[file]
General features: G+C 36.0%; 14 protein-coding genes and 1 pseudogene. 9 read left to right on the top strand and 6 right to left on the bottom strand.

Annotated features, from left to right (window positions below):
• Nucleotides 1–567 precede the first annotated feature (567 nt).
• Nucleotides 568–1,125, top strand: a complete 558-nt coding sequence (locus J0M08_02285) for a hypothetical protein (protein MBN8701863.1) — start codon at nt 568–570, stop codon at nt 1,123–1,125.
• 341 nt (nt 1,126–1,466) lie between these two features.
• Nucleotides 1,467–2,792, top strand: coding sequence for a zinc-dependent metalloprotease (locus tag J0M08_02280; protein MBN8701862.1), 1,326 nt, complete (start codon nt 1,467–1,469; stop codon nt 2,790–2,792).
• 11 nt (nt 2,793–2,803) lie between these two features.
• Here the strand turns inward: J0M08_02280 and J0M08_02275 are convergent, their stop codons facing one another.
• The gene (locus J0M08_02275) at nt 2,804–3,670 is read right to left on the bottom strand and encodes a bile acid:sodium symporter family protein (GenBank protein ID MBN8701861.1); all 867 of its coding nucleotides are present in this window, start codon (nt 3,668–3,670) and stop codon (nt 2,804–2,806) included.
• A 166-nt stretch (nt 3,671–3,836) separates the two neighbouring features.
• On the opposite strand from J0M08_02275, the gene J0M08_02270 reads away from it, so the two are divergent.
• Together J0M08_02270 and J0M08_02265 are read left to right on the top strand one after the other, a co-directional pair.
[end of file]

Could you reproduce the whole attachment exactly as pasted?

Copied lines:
General features: G+C 36.0%; 14 protein-coding genes and 1 pseudogene. 9 read left to right on the top strand and 6 right to left on the bottom strand.

Annotated features, from left to right (window positions below):
• Nucleotides 1–567 precede the first annotated feature (567 nt).
• Nucleotides 568–1,125, top strand: a complete 558-nt coding sequence (locus J0M08_02285) for a hypothetical protein (protein MBN8701863.1) — start codon at nt 568–570, stop codon at nt 1,123–1,125.
• 341 nt (nt 1,126–1,466) lie between these two features.
• Nucleotides 1,467–2,792, top strand: coding sequence for a zinc-dependent metalloprotease (locus tag J0M08_02280; protein MBN8701862.1), 1,326 nt, complete (start codon nt 1,467–1,469; stop codon nt 2,790–2,792).
• 11 nt (nt 2,793–2,803) lie between these two features.
• Here the strand turns inward: J0M08_02280 and J0M08_02275 are convergent, their stop codons facing one another.
• The gene (locus J0M08_02275) at nt 2,804–3,670 is read right to left on the bottom strand and encodes a bile acid:sodium symporter family protein (GenBank protein ID MBN8701861.1); all 867 of its coding nucleotides are present in this window, start codon (nt 3,668–3,670) and stop codon (nt 2,804–2,806) included.
• A 166-nt stretch (nt 3,671–3,836) separates the two neighbouring features.
• On the opposite strand from J0M08_02275, the gene J0M08_02270 reads away from it, so the two are divergent.
• Together J0M08_02270 and J0M08_02265 are read left to right on the top strand one after the other, a co-directional pair.